Adoption of the Report of the Executive Board

On Monday, Executive Board Chair Silvio Albuquerque (Brazil) introduced the report of the Executive Board’s intersessional work (HSP/HA.2/3), highlighting key outcomes. He noted that despite considerable efforts, the Board’s ad hoc working group on the draft stakeholder engagement policy did not conclude its work and offered proposals to the Assembly on a way forward. Delegates adopted the report of the Board.

Activities of UN-Habitat, including Coordination Matters

On Monday, Executive Director Sharif introduced the documents for this agenda item (HSP/HA.2/4, Add.1/Rev.1, Add.2 and Add.4) and underscored that UN-Habitat’s mandate has strengthened since 2019. Delegates agreed to refer this item to the COW for further discussion.

In the COW on Tuesday, Michal Mlynár, Deputy Executive Director, UN-Habitat, re-introduced the documents. The Secretariat then provided an overview of key results and achievements across seven key areas: a new organizational structure to deliver integrated urban solutions; implementation of resolutions and decisions adopted by UNHA1; NUA implementation; UN system-wide coordination on sustainable urbanization; collaboration with intergovernmental and international organizations; COVID-19 response and recovery; and normative guidance for catalytic impact.

On implementation of resolutions and decisions adopted at UNHA1, he highlighted:

  • implementing the Strategic Plan in 86 countries;
  • piloting an urban safety monitoring framework;
  • launching an online capacity-building course on the NUA; and
  • establishing the Centre for Urban Rural Linkages in Africa, the Local 2030 coalition and other issue-based networks.

Among other achievements, he highlighted initiating the UN Innovation Technology Accelerator for Cities to promote a people-centered approach to urban digital development; and co-convening the first Ministerial Meeting on Urbanization and Climate Change at the UN Framework Convention on Climate Change’s (UNFCCC) 27th meeting of the Conference of the Parties (COP 27).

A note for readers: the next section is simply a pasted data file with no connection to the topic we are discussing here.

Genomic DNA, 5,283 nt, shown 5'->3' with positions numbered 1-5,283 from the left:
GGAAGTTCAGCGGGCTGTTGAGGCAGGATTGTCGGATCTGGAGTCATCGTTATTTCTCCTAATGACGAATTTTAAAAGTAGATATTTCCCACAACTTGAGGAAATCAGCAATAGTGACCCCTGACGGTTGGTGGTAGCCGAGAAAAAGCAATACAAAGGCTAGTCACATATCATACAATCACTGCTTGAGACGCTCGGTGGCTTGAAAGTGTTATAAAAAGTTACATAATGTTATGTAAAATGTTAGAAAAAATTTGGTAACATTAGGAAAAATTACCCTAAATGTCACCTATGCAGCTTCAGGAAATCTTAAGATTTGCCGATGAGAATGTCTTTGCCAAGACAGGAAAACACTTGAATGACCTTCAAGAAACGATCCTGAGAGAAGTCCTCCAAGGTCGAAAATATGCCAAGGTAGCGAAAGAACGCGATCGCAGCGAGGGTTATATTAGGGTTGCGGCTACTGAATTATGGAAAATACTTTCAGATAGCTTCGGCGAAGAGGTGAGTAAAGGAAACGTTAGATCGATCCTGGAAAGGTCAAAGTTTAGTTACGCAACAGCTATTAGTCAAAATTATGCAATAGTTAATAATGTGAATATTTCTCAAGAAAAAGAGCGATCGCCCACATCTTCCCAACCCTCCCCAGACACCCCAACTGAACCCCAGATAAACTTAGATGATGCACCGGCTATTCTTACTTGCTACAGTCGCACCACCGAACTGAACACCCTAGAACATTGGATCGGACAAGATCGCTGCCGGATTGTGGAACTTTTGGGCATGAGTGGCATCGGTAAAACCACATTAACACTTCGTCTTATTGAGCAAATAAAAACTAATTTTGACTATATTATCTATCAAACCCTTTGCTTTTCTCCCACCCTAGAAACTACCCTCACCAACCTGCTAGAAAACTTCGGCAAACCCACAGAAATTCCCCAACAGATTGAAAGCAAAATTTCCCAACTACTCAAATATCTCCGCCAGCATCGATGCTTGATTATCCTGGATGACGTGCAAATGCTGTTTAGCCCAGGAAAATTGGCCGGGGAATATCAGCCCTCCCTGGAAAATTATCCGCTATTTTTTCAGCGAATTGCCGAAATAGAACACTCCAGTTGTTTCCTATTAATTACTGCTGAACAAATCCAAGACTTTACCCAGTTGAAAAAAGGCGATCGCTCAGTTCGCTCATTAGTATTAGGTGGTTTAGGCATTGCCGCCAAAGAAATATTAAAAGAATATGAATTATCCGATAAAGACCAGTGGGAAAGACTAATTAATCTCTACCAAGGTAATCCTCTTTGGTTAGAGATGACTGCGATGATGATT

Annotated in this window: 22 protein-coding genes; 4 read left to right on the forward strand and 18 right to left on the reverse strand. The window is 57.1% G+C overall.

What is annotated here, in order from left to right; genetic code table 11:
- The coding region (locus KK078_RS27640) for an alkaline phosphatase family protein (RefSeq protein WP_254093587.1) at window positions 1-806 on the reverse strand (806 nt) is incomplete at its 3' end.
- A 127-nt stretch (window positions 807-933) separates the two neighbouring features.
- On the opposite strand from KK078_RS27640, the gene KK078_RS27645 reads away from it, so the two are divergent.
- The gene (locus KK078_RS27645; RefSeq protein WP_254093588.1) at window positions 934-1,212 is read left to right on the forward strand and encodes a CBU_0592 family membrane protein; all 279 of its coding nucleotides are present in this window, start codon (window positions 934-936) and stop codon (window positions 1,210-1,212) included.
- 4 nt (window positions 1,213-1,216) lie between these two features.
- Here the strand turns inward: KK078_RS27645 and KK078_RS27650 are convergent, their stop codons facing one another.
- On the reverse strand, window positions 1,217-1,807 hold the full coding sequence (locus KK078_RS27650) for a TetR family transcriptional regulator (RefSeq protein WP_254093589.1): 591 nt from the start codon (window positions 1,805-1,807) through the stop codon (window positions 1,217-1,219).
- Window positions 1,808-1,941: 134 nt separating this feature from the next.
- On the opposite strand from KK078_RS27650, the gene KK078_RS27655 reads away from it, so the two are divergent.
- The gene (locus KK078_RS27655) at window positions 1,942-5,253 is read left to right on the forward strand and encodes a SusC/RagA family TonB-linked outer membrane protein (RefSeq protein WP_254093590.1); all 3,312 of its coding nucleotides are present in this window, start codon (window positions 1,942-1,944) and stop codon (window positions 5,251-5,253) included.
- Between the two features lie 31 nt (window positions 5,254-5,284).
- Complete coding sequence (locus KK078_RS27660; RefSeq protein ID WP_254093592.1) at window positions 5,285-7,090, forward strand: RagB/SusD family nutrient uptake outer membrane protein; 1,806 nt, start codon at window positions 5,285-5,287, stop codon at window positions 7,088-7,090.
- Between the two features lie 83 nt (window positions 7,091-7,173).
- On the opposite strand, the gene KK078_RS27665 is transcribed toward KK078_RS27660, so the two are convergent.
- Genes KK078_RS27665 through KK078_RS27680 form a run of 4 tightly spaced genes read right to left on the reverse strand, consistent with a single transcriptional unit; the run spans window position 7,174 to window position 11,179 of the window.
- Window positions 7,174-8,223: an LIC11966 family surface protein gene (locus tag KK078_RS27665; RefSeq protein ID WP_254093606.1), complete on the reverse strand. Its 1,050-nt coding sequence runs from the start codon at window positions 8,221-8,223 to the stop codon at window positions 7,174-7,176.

Review of Progress in the Implementation of the NUA and the 2030 Agenda for Sustainable Development

During Monday plenary Executive Director Sharif introduced her report (HSP/HA.2/5) and the report by the UNGA President on the outcome of the high-level UNGA meeting to assess progress in the implementation of the NUA (HSP/HA.2/INF/3). Cautioning that not enough countries have submitted progress on NUA implementation, she called this a lost opportunity to track sustainable urbanization. Delegates agreed to refer this agenda item to the COW for further discussion.

In the COW on Tuesday, the Secretariat presented progress implementing the NUA and the 2030 Agenda, highlighting: the NUA’s transformative potential, including as a framework to achieve sustainable urbanization; a concern regarding low progress on NUA implementation; and a call to analyze obstacles to implementation. She noted efforts on housing, environment, the urban crisis, urban prosperity and inclusion, and finance and localization. Pointing to an upcoming SDG 11 Synthesis Report to the HLPF, she expressed concern that only approximately 40 national NUA reports were submitted and proposed aligning NUA reporting to national urban policies and fora.

The US suggested coordinating meetings to present NUA progress. FRANCE noted it was working on its NUA report for submission later in 2023.

Report on the World Urban Forum

On Monday, Executive Director Sharif introduced the Executive Director’s report on WUF10 and WUF11 (HSP/HA.2/6). She announced WUF12 will take place in Cairo, Egypt, from 4-8 November 2024. The agenda item was referred to the COW.